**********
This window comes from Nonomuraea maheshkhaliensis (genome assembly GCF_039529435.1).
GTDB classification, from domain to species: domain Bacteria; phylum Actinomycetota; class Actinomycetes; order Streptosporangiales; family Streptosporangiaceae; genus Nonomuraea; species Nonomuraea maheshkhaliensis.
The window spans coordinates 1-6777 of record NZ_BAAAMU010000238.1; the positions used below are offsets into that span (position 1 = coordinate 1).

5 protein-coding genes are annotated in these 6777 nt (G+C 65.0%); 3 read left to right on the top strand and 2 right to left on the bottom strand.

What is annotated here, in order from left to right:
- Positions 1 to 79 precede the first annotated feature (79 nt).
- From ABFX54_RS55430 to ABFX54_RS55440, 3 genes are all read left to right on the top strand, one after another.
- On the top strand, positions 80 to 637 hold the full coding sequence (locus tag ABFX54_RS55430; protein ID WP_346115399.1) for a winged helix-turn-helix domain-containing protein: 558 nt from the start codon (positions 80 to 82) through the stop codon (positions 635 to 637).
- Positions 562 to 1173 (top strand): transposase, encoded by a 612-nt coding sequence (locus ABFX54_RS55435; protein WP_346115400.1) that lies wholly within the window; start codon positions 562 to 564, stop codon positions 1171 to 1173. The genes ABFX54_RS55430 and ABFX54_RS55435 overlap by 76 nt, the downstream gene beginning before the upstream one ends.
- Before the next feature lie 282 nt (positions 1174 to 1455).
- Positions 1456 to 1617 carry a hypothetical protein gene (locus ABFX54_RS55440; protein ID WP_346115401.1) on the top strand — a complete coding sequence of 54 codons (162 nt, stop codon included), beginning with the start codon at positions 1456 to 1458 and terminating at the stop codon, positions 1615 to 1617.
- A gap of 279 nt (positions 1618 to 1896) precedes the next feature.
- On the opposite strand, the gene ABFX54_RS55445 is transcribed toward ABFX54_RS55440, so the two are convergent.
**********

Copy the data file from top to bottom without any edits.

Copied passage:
This window comes from Nonomuraea maheshkhaliensis (genome assembly GCF_039529435.1).
GTDB classification, from domain to species: domain Bacteria; phylum Actinomycetota; class Actinomycetes; order Streptosporangiales; family Streptosporangiaceae; genus Nonomuraea; species Nonomuraea maheshkhaliensis.
The window spans coordinates 1-6777 of record NZ_BAAAMU010000238.1; the positions used below are offsets into that span (position 1 = coordinate 1).

5 protein-coding genes are annotated in these 6777 nt (G+C 65.0%); 3 read left to right on the top strand and 2 right to left on the bottom strand.

What is annotated here, in order from left to right:
- Positions 1 to 79 precede the first annotated feature (79 nt).
- From ABFX54_RS55430 to ABFX54_RS55440, 3 genes are all read left to right on the top strand, one after another.
- On the top strand, positions 80 to 637 hold the full coding sequence (locus tag ABFX54_RS55430; protein ID WP_346115399.1) for a winged helix-turn-helix domain-containing protein: 558 nt from the start codon (positions 80 to 82) through the stop codon (positions 635 to 637).
- Positions 562 to 1173 (top strand): transposase, encoded by a 612-nt coding sequence (locus ABFX54_RS55435; protein WP_346115400.1) that lies wholly within the window; start codon positions 562 to 564, stop codon positions 1171 to 1173. The genes ABFX54_RS55430 and ABFX54_RS55435 overlap by 76 nt, the downstream gene beginning before the upstream one ends.
- Before the next feature lie 282 nt (positions 1174 to 1455).
- Positions 1456 to 1617 carry a hypothetical protein gene (locus ABFX54_RS55440; protein ID WP_346115401.1) on the top strand — a complete coding sequence of 54 codons (162 nt, stop codon included), beginning with the start codon at positions 1456 to 1458 and terminating at the stop codon, positions 1615 to 1617.
- A gap of 279 nt (positions 1618 to 1896) precedes the next feature.
- On the opposite strand, the gene ABFX54_RS55445 is transcribed toward ABFX54_RS55440, so the two are convergent.